Braid-Beard

22 examples (0.02 sec)
  • And such, if Braid-Beard spoke truth, it had formerly been. Cited from Mardi: and A Voyage Thither, Vol. I (of 2), by Herman Melville
  • And, introductory to landing, Braid-Beard proceeded to give us some little account of the island, and its rulers. Cited from Mardi: and A Voyage Thither, Vol. II (of 2), by Herman Melville
  • And something like this, also, Braid-Beard repeated. Cited from Mardi: and A Voyage Thither, Vol. I (of 2), by Herman Melville
  • Whereupon Braid-Beard unrolled his old chronicles; and regaled us with the history, which will be found in the following chapter. Cited from Mardi: and A Voyage Thither, Vol. I (of 2), by Herman Melville
  • The first was Mohi, or Braid-Beard, so called from the manner in which he wore that appendage, exceedingly long and gray. Cited from Mardi: and A Voyage Thither, Vol. I (of 2), by Herman Melville
  • While Braid-Beard was recounting these things, the currents were sweeping us over a strait, toward a deep green island, bewitching to behold. Cited from Mardi: and A Voyage Thither, Vol. II (of 2), by Herman Melville
  • A polished thigh- bone; by Braid-Beard declared once Teei's the Murdered. Cited from Mardi: and A Voyage Thither, Vol. I (of 2), by Herman Melville
  • Perceive you, Braid-Beard, that the trade-wind blows dead across this strait from Dominora, and not from Verdanna? Cited from Mardi: and A Voyage Thither, Vol. II (of 2), by Herman Melville
  • Not an hour ago, Braid-Beard was telling us that story of prince Ottimo, who inodorous while living, expressed much delight at the prospect of being perfumed and embalmed, when dead. Cited from Mardi: and A Voyage Thither, Vol. I (of 2), by Herman Melville
  • I deal in pure conceits of my own; which have a shapeliness and a unity, however unsubstantial; but you, Braid-Beard, deal in mangled realities. Cited from Mardi: and A Voyage Thither, Vol. I (of 2), by Herman Melville
  • All this spake Braid-Beard, of the isle. Cited from Mardi: and A Voyage Thither, Vol. I (of 2), by Herman Melville
  • Now, according to Braid-Beard, who, among other abstruse political researches, had accurately informed himself concerning the internal administration of Donjalolo's harem, the following was the method pursued therein. Cited from Mardi: and A Voyage Thither, Vol. I (of 2), by Herman Melville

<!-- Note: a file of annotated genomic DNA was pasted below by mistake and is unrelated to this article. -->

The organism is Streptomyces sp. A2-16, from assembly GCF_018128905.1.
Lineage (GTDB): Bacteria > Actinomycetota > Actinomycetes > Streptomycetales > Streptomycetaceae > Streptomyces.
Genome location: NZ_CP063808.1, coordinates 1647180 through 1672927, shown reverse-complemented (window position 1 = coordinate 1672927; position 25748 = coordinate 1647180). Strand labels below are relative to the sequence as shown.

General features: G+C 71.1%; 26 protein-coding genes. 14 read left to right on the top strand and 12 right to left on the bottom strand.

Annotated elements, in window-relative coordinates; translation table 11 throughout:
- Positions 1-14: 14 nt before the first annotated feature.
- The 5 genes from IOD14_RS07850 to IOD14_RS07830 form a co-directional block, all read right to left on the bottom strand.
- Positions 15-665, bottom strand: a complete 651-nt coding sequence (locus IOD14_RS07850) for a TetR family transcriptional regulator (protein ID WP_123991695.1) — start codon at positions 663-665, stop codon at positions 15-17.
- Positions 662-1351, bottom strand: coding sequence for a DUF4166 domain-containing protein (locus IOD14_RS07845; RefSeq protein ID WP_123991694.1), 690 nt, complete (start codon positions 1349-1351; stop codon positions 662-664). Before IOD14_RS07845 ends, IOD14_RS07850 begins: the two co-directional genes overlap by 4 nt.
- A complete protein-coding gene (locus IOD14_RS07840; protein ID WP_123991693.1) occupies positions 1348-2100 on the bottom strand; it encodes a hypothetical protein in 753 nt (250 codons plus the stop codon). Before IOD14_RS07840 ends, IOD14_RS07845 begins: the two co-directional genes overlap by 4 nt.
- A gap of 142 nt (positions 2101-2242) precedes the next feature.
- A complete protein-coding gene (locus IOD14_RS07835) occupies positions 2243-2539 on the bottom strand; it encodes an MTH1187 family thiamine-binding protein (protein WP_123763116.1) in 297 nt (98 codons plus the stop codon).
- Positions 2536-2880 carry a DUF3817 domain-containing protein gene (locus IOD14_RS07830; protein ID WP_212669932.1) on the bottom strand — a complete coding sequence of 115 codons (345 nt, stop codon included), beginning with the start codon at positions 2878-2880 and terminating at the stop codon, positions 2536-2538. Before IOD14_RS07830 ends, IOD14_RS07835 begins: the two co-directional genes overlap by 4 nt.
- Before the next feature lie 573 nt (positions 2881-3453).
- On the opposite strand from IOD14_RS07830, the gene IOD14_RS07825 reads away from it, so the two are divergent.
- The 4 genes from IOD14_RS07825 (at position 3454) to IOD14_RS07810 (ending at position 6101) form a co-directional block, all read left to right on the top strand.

• Nor is it at all impossible, Braid-Beard, that beyond their land may exist other regions, of which those strangers know not; peopled with races something like us Mardians; but perhaps with more exalted faculties, and organs that we lack. Cited from Mardi: and A Voyage Thither, Vol. II (of 2), by Herman Melville
  • "Does Yillah choose rather to bower in the wild wilderness of Vivenza, than in the old vineyards of Porpheero?" said Braid-Beard. Cited from Mardi: and A Voyage Thither, Vol. II (of 2), by Herman Melville
  • Embarking from Ohonoo, we at length found ourselves gliding by the pleasant shores of Tupia, an islet which according to Braid-Beard had for ages remained uninhabited by man. Cited from Mardi: and A Voyage Thither, Vol. I (of 2), by Herman Melville
  • To which, Braid-Beard made answer, that they had been thus defaced by hostile devotees; who quarreling in the great gallery of the gods, and getting beside themselves with rage, often sought to pull down, and demolish each other's favorite idols. Cited from Mardi: and A Voyage Thither, Vol. II (of 2), by Herman Melville
  • At this part of his narration, Mohi was interrupted by Media; who, much to the surprise of all present, observed, that, unbeknown to him (Braid-Beard), he happened to have been on that very island, at that very time, and saw that identical old lady in the very midst of those abdominal tribulations. Cited from Mardi: and A Voyage Thither, Vol. I (of 2), by Herman Melville
  • Yet, as Braid-Beard assured us, sometimes it happened, that divers feeble old men zealously donning their raiment immediately after immersion became afflicted with rheumatics; and instances were related of their falling down dead, in this their pursuit of longevity. Cited from Mardi: and A Voyage Thither, Vol. II (of 2), by Herman Melville
  • In truth, Braid-Beard declared, that at the time of this war, Dominora couched ten long spears for every short javelin Vivenza could dart; though the javelins were stoutly hurled as the spears. Cited from Mardi: and A Voyage Thither, Vol. II (of 2), by Herman Melville
  • Among many entertaining, narrations, old Braid-Beard, crossing his calves, and peaking his beard, regaled us with some account of certain invisible spirits, ycleped the Plujii, arrant little knaves as ever gulped moonshine. Cited from Mardi: and A Voyage Thither, Vol. I (of 2), by Herman Melville
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